The datastore will now be tagged.
If the default SRM tags are not visible (like SRM-com.vmware.vcDr:::status), it means that the datastore has not been discovered as replicated yet by SRM. Ensure that it is replicated and the SRM array managers are properly configured.
Assigning Tags to a Datastore Cluster
If the tag categories have been configured to be able to use datastore clusters, tags can optionally be assigned to a datastore cluster.
To assign a tag to a datastore cluster, click on the Storage tab and right-click the desired datastore cluster, then choose Tags & Custom Attributes, then Assign Tags in the menu.
Note that the administrator must also tag each and every datastore in the datastore cluster for the datastore cluster and its datastores to show up in policy compliance results. The datastore cluster itself does not actually have to be tagged- just the datastores. Doing so is a best practice.
Choose the desired tag (confirm both the tag name and category). Select the tag(s) appropriate to assign to the datastore cluster. Click Assign.
Now the tag(s) listed on the cluster are visible. Unlike a datastore, SRM will not tag the cluster with the automatic SRM tags (status, consistency group, protection group).
Creating a Tag-based Storage Policy
Note that storage policies, unlike tags, are created per-vCenter, so storage policies must be created on both the source and target vCenters. Repeat this process below for both the source and target vCenters.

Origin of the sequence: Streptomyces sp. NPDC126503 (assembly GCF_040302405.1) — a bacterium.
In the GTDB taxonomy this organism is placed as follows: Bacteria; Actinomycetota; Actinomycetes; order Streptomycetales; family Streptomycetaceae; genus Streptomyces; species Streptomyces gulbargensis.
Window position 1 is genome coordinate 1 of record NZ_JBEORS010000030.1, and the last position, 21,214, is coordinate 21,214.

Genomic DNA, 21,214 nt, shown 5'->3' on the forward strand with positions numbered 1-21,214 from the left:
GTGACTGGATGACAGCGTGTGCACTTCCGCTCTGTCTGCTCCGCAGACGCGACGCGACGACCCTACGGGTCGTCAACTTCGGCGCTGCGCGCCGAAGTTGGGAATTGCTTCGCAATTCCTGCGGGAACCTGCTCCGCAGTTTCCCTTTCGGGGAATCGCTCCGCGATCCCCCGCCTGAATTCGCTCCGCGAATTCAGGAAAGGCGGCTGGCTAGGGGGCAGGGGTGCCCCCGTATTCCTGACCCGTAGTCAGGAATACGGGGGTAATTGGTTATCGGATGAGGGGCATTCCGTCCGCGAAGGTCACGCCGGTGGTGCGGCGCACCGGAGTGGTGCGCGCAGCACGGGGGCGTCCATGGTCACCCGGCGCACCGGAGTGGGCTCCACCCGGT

To ensure a VM stays on the correct datastore (or sets of datastores), a storage policy can be assigned to the VM. The policy says that only the storage that satisfies the following requirements can be valid as acceptable storage for this VM (or a set of VMs). This allows automated (or manual) migration procedures to be able to make moves, but only to compatible storage. Migration to non-compliant storage is allowed for manual migrations, but warnings are thrown during and after the migration. VM storage policies also make sure that new virtual disks are provisioned on compliant datastores.
Storage policies can be created to look for specific tags on datastores to make sure that VMs are only on datastores that comply.
To create a tag-based policy, click on the top menu and then Policies and Profiles:
From there, click on VM Storage Policies, then Create VM Storage Policy: